The trade organization that represents most of the brick and mortar college stores in the United States, the National Association of College Stores (NACS), has launched several initiatives to help its 3000 members get online, but the organization admits that it has been slow to get on the Web.


The NACS has also been fighting against what it calls "false, misleading, and unsubstantiated claims" made by online textbook sellers. In October 1999 the NACS filed suit against VarsityBooks.com claiming its members were irreparably damaged by VarsityBook's advertising, which implied that campus bookstores overcharge students for textbooks.

NACS also took issue with VarsityBook's statement that it offers textbooks "up to 40% off" the suggested retail price. A press release about the suit on the NACS web site states that the advertising is misleading because "VarsityBooks offers only a small percentage of its books at 40% below the suggested price it has listed for the books."

VarsityBooks.com isn't the only Internet retailer the NACS is targeting - earlier this month the association's lawyers fired off letters to BigWords.com and eCampus.com, threatening legal action unless they change or substantiate their advertising claims.

The NACS believes that the retail prices on which BigWords bases its discounts are inflated, and that "only a small percentage of the textbooks listed on BigWords.com's site are available at 40% or more off the company's claimed retail price, let alone a price that student consumers would pay another bookseller."

NACS is also questioning eCampus.com's claims that it offers students textbooks at 50% off, and that eCampus is "the globe's largest college bookstore."

NACS seems to be targeting the online-only booksellers, since it has not pursued similar action against Barnes & Noble-owned textbooks.com, which claims to offer students discounts up to 50% through "The World's Largest Textbook Store," or efollett.com which claims to be the "largest online campus bookstore" in its press releases.

The NACS has also stressed the need for its member stores to educate the media about the importance of college stores, and to thwart the idea that buying online will save students money.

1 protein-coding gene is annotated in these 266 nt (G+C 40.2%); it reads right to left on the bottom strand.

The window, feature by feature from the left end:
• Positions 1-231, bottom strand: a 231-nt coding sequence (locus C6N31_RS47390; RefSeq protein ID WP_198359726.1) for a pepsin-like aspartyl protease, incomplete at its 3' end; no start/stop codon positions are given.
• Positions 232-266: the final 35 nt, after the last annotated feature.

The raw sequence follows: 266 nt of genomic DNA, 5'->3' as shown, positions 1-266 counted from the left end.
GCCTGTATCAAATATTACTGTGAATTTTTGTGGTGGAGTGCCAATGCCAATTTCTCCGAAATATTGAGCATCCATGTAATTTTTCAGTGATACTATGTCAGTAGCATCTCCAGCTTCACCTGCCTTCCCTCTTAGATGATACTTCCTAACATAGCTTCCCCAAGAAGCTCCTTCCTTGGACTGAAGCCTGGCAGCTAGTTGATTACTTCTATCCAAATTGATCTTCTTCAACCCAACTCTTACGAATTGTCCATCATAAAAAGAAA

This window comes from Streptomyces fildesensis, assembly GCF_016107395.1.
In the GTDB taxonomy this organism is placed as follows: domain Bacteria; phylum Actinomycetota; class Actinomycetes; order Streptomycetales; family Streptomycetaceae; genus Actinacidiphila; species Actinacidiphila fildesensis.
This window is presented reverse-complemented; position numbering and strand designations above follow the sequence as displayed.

But as distressing as it might be for bricks and mortar campus stores, more students than ever are buying online, and many of those that buy online believe that they are getting a better deal there than they do from their campus stores.


Although many members of the National Association of College Stores have developed their own online shops, none hold a candle to the large, well funded textbook stores that are currently leading the pack. Those that hold to the idea that textbook purchases are best made exclusively offline will soon be left in the dust.

Today, 90 percent of the 15 million full time university students in the United States use the Internet, and 66% surf the Web at least once a day. According to a study done by the online research firm Cyber Dialogue, wired students spend more on books, movies and software online than other online adults.

Students Other Adults
Books 20% 16%
Software 16% 11%
Movies/Videos 11% 6%
Online students are more likely to
buy books, videos and software
on the Web than other online adults.
Source: Cyber Dialogue

And despite common perception of students as impoverished, more than 50% of students using the Internet have credit cards in their own names, and one third are actively buying online.

Student online purchases exceeded more than $600 million dollars U.S. in 1999, and that number will surely increase as more students use the Web, and as enrollment in colleges and universities continues to rise.

According to Cyber Dialogue, U.S. university enrollment exceeded 15 million in the fall of 1999, and is expected to grow to 18 million or more by 2004.

The future looks bright for textbook sales.

Unless college and university bookstores take to the Internet in a big way, their own future may not be so rosy.

by Wendy Woudstra